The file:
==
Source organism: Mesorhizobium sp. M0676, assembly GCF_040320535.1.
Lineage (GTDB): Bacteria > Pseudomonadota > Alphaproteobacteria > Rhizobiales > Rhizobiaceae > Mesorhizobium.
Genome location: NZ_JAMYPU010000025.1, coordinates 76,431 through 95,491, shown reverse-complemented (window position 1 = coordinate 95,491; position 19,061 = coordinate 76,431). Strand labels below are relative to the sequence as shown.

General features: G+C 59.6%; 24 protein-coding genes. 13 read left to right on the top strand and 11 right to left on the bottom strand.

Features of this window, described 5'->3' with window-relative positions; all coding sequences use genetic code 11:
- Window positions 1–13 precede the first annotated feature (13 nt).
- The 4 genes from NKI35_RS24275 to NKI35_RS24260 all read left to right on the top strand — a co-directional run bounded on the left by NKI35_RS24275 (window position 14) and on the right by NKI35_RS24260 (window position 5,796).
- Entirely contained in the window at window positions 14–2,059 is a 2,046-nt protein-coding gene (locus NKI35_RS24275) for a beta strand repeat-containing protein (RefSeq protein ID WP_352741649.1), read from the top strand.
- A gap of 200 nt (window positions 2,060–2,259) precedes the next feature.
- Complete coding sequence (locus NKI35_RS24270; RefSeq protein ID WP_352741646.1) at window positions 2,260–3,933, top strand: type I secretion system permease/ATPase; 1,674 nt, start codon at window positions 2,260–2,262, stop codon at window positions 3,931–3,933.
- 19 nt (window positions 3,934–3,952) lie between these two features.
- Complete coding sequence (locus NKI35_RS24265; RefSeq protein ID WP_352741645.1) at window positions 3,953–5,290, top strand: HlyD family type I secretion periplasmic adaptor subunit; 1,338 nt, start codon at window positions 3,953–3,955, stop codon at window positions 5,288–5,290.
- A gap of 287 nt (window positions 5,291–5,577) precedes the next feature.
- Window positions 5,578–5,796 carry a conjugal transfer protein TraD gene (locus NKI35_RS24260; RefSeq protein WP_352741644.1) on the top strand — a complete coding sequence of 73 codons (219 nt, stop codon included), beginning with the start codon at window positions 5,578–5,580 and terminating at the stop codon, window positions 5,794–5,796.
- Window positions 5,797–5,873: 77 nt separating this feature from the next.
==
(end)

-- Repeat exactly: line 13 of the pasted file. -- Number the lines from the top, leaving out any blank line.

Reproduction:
- A gap of 287 nt (window positions 5,291–5,577) precedes the next feature.